20 Part 2: Summary 20 ConstructSocial Value Linguistic Blueprint Mental model ascribing social value to (sets of) features N says X like that; positioning processes Fluid and susceptible to change

21 Part 3: Applying the model to current and ongoing research Data: Interview corpora collected by AF 1998 and 2008 Context: Historical social differentiation in UK education public/private sector; Collegiate Universities and Access schemes Widening participation Question: Given widening participation, are language ideologies being negotiated and perhaps undergoing change in a higher education context? Can also be broadened to the international context Open to macro- and micro-level investigation Here: What do students articulate about linguistic blueprints, their salience and value? (Do accents ’matter’ to people?) 21

22 Text example See handout 22

23 Conclusion Modelling of the double denotation Deconstruction of the ’construct’ Investigating the construct empirically through interview data Future plans Ongoing work with further data examples from the corpus 23

24 References Agha, Asif. 2003. The social life of a cultural value. Language & Communication 23: 231- 73. Coupland, Nikolas and Hywel Bishop. 2005. Ideologised values for British accents. Journal of Sociolinguistics. 11;1: 74-93. Fabricius, Anne. 2000. T-glottalling between stigma and prestige: a sociolinguistic study of modern RP. Unpublished Ph.D. thesis, Copenhagen Business School. Fabricius, Anne H. 2002. RP as sociolinguistic object. Nordic Journal of English Studies, 1;2: 355-372. Garrett, Peter, Elen Robert, Nikolas Coupland, Janus Mortensen and Charlotte Selleck. Ms. 2009.Standard language situations in England and Wales: English and Welsh languages. Johnstone, Barbara, Jennifer Andrus and Andrew E. Danielson. 2006. Mobility, Indexicality and the Enregisterment of Pittsburghese. Journal of English Linguistics. 34;2: 77-104. Ramsaran, Susan. 1990. RP: fact and fiction. in Ramsaran, Susan. ed.. Studies in the Pronunciation of English: A Commemorative Volume in Honour of A.C. Gimson. London: Routledge Silverstein, Michael. 2003. Indexical order and the dialectics of sociolinguistic life. Language and Communication 23:193-229. 24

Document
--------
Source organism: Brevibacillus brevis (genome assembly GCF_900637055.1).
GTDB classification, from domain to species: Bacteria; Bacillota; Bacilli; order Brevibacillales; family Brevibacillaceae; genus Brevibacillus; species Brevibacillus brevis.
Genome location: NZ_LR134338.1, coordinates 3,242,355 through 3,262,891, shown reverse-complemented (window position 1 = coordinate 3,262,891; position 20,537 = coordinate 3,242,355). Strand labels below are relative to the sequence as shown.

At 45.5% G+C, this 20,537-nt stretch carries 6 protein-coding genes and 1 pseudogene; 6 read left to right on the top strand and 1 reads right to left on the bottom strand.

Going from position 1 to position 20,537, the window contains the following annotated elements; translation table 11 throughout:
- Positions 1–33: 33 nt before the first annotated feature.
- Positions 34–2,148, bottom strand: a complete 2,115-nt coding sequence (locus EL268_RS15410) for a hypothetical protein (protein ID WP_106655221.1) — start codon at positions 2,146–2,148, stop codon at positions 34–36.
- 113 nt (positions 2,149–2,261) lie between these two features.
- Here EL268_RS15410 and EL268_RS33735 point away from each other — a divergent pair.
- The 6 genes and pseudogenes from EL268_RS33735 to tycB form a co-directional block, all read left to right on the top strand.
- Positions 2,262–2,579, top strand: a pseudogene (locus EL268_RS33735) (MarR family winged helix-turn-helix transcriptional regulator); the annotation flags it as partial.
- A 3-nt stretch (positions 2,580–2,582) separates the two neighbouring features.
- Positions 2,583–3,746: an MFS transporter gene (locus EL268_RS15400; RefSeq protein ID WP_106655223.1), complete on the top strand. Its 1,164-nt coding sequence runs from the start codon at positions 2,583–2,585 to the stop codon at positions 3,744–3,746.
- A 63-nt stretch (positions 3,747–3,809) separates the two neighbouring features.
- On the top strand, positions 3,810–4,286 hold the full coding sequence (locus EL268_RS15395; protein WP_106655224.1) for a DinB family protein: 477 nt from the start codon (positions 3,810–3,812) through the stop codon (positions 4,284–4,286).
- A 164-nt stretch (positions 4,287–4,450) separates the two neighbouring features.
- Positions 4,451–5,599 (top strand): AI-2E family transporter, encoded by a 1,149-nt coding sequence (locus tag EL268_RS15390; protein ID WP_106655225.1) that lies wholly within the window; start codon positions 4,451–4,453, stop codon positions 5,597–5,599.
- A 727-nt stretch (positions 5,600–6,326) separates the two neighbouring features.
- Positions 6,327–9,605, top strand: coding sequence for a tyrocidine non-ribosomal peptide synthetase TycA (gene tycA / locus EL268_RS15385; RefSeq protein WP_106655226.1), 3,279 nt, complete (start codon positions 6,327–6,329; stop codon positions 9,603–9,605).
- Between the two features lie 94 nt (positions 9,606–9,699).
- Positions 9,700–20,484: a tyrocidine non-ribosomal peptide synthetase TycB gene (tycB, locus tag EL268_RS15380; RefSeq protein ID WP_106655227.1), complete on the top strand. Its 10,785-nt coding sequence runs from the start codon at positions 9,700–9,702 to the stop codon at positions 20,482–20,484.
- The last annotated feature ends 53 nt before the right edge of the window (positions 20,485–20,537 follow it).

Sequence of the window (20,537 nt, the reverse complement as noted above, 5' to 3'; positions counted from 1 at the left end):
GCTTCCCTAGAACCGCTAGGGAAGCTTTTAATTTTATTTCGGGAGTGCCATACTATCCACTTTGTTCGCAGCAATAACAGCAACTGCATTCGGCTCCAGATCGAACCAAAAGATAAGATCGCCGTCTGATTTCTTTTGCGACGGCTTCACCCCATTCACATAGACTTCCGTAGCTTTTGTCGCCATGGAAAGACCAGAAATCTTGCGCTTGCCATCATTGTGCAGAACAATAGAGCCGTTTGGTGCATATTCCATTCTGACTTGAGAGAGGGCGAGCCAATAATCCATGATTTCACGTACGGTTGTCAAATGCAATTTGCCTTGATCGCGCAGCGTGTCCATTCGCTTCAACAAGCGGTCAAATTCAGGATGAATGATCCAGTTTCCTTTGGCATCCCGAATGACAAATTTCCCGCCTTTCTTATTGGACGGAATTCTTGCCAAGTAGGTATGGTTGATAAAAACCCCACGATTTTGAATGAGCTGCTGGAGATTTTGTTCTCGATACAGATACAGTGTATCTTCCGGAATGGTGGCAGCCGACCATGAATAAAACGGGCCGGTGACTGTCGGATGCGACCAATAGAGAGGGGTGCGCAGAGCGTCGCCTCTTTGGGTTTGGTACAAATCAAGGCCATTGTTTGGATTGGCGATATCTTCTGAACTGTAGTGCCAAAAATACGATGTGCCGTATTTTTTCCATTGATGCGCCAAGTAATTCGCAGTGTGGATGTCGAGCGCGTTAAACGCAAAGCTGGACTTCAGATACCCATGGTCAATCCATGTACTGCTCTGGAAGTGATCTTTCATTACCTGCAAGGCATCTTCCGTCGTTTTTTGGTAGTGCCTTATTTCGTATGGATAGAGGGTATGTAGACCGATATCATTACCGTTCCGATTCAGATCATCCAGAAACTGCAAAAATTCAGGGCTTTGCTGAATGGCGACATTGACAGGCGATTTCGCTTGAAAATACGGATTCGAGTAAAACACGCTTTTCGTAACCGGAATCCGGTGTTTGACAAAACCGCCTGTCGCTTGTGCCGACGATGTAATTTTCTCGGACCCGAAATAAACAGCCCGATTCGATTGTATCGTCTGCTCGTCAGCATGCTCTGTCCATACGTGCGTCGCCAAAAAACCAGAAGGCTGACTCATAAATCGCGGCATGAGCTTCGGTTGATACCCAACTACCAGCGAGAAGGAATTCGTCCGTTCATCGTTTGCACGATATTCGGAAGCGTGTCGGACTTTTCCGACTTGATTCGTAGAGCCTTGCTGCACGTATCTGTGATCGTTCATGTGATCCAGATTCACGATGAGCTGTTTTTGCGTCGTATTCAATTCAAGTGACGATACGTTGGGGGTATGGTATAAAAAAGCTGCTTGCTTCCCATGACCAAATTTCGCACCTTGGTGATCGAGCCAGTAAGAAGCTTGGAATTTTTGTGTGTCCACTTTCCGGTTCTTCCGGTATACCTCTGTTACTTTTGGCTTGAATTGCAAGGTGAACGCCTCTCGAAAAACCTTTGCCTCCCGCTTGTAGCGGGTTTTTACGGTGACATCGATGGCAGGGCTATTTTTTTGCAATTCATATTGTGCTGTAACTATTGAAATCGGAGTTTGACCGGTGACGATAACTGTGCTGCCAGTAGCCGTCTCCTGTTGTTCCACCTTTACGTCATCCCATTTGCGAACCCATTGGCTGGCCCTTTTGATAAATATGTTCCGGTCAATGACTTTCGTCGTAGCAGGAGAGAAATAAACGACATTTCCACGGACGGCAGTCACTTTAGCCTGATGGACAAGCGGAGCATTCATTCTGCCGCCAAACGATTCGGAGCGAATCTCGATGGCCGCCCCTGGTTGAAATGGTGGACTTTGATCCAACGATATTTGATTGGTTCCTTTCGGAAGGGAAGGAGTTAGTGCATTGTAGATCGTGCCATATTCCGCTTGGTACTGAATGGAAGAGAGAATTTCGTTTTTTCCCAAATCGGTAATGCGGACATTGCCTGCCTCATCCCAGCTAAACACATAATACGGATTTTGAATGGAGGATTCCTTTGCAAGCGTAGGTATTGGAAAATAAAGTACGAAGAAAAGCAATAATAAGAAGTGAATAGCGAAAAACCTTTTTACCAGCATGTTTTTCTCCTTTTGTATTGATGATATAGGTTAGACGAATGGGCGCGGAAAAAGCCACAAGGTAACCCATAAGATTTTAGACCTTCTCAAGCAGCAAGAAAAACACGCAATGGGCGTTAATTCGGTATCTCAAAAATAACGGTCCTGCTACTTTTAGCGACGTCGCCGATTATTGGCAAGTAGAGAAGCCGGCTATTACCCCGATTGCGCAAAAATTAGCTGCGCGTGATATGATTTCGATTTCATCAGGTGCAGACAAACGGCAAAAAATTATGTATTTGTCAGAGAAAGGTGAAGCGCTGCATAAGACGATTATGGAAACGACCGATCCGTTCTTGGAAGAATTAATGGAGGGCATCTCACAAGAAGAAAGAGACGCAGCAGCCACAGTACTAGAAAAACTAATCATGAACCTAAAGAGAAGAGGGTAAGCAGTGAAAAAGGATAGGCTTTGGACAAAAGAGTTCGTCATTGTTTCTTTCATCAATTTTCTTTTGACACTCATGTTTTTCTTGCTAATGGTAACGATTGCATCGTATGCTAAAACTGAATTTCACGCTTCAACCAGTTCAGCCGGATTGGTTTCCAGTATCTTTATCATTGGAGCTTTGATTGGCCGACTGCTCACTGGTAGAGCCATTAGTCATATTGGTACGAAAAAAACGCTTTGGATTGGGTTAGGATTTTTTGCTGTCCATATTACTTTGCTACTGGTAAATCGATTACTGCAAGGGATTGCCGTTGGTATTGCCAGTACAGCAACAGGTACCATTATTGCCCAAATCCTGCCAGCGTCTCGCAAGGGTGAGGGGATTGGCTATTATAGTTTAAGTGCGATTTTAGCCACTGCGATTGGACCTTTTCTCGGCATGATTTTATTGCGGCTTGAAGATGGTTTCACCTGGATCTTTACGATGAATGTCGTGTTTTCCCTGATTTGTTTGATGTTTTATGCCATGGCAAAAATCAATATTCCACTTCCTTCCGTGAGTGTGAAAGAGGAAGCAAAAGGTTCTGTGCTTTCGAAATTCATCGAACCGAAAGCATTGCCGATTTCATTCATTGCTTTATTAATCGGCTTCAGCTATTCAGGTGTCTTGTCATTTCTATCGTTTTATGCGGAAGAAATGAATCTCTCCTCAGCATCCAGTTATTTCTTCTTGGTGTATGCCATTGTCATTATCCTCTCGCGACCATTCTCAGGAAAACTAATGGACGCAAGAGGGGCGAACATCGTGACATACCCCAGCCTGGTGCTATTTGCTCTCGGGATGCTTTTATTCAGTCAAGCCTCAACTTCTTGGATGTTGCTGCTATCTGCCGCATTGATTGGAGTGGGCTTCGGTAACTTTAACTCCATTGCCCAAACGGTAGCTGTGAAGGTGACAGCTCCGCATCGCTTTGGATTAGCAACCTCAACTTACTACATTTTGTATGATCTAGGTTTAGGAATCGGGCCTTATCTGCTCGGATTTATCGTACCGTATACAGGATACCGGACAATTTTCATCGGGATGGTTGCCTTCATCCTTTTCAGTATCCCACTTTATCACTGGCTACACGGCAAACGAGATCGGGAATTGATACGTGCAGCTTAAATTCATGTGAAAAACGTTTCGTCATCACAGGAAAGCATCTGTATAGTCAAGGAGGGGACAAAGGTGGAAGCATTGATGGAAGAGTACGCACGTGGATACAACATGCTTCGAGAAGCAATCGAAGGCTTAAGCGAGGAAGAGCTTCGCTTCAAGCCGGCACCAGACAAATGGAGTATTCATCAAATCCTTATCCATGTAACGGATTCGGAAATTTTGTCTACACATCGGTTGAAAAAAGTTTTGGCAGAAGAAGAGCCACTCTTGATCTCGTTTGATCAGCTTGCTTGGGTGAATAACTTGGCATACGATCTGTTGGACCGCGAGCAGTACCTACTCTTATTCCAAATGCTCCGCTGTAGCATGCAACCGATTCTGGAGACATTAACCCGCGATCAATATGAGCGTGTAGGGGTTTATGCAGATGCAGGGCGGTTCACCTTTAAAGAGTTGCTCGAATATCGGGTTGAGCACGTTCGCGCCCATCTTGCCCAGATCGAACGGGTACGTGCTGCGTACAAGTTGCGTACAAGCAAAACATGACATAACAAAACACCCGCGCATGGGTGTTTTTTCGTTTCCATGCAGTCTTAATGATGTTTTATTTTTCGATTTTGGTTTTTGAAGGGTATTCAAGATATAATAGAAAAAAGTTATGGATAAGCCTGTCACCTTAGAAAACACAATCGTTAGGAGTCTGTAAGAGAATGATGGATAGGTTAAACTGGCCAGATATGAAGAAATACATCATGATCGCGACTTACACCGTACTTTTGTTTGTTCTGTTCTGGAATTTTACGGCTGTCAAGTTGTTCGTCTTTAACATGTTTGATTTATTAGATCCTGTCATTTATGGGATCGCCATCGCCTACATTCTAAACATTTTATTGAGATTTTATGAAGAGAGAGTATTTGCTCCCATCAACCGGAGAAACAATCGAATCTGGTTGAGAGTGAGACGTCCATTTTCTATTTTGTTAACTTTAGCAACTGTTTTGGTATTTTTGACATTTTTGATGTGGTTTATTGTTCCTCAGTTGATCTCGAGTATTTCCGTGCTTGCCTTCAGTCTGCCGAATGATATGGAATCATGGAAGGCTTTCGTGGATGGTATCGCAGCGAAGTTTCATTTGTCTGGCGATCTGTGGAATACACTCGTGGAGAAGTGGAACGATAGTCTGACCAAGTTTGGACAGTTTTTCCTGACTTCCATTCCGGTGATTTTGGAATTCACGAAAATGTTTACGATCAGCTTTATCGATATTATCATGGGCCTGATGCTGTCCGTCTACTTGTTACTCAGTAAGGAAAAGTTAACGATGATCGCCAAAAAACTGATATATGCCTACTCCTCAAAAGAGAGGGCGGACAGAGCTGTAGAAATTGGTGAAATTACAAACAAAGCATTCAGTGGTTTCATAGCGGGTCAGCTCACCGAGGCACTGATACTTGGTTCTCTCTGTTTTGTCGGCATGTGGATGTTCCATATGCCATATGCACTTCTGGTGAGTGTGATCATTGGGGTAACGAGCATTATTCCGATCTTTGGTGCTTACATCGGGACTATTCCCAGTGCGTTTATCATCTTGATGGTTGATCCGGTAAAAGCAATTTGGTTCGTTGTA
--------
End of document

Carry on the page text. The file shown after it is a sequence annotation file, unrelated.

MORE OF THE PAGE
25 Acknowledgements John Wells and Francis Nolan for discussions with AF in 1997 and 2008 CALPIU Lab at Roskilde University (Spencer Hazel, Kathrin Steinhoff and Susanne Blaser) for CLAN transcriptions Bent Preisler and Hartmut Haberland for providing access to CALPIU resources Nik Coupland and Peter Garrett at Cardiff University Tore Kristiansen and Stefan Grondelears for the invitation to this workshop 25

26 Abstract This paper will explore one way in which the ‘double denotation’ of the term ‘standard language’ has been operationalized in a study of variation and change in RP in the UK: the notion of ‘construct’ (which can be extended to any (standard) language situation), introduced in Fabricius 2000 and 2002. ‘Construct’ in those works was used to ‘carve off’ certain aspects of the social situation of RP which stood in the way of empirical investigations of the variation and change-in-progress observed in recordings of native RP speakers. The ‘native-RP’ versus ‘construct-RP’ dichotomy was key to opening up the sociolinguistics of standard language varieties. We see ‘construct ‘ versions of standard languages as natural consequences in attitudinal terms of speakers’ experience of growing up within a heterogenous speech community wherein overt normative standards operate and are transmitted through channels such as formal education and media. Each individual may potentially gradually build up his or her own (more or less conscious) ‘construct’ notion of what constitutes ‘standard’ (or ‘good’ or ‘better’) forms of language, alongside competence in their vernacular variety, whether a standard or non-standard vernacular. Generational change can be observed in patterns of the ‘construct’: just as empirical examination of patterns of production can show change over time, so patterns of the acceptance or rejection of certain pronunciations or grammatical structures, for example, can change. Examples of the overt expression of ‘construct’ notions from interview data gathered in 1998 and 2008 will be presented and discussed here. 26

27 Talk powerpoint file available at the first author’s Modern RP Page: 27